From Wikipedia, the free encyclopedia
Jump to navigation Jump to search

Wen-Do is a form of self-defence art for women developed by Ned and Ann Paige, a married couple from Toronto, Ontario.[1] Dr. Paige, an optometrist, dedicated himself to creating a program to teach women to protect themselves after hearing of the murder of Kitty Genovese in New York on March 13, 1964.

Ned and Anne were practitioners of jujutsu, karate and judo.[2] However, through the years as many more women took up Wen-Do, various techniques were shared and added to the system.[3]

The name combines a contraction of the word women with the Japanese word , meaning "way".[4] Though the base and concepts of Wen-Do come from martial arts, Wen-Do is not considered one by its adherents.

Wen-Do classes focus on scenarios that often confront women, such as rape and domestic attacks. Classes do not involve any physical contact unless a student is ready and wants to. The system also encompasses feminist and empowering discussion about issues that face women and violence in contemporary society.

After WenDo was invented in the 1960s and afterwards spread within the western countries, mainly America, Canada, Europe, it was introduced to Egypt in 2013, by Schirin Salem, to tackle the growing phenomena of sexual harassment in public spaces (such as streets, transportation means, work places etc.). WenDo as a practice equips women with practical and easy to apply tools for prevention and protection from different forms of sexual harassment. The set of tools address different types of awareness including psychological awareness, body posture, physical techniques and gender knowledge. The aim is to avoid threatening situations but being able to react if they happen, by taking the appropriate actions. In July 2014 the 1st generation of 14 female Egyptian WenDo trainers was certified. In December 2014, the 2nd generation of WenDo trainers was born, 11 female Egyptian trainers were certified.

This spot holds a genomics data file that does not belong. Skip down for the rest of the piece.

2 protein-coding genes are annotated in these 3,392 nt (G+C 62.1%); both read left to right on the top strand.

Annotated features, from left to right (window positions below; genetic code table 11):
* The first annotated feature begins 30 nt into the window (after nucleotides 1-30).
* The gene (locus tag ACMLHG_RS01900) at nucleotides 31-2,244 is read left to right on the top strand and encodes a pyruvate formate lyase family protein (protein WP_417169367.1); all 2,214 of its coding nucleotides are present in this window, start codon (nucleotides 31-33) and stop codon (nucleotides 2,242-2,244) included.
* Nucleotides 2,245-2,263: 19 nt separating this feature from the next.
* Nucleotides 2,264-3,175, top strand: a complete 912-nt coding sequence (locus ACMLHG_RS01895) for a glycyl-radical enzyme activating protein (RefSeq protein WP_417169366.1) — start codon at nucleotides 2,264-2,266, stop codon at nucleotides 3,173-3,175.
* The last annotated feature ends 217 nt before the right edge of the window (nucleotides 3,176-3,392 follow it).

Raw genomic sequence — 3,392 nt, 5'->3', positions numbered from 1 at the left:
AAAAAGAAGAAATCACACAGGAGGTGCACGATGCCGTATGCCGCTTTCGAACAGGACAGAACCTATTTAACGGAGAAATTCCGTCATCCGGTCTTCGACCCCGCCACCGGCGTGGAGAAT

See also[edit]

  • Model Mugging, another feminist self-defense program, now known as Impact, uses padded attacker.


  1. ^ "Optometrist Dr. Ned Paige began Wen-Do". Toronto Star. March 31, 1994.
  2. ^ Crudelli, Chris (2008). The Way of the Warrior: Martial Arts and Fighting Styles from Around the World (1st ed.). London: Dorling Kindersley. p. 314. ISBN 978-0-7566-5185-5.
  3. ^ Wadley, Carma (May 25, 1976). "Wen-Do: self-defense for women". The Deseret News.
  4. ^ "Wen-do teaches defense". Ottawa Citizen. March 13, 1984.

External links[edit]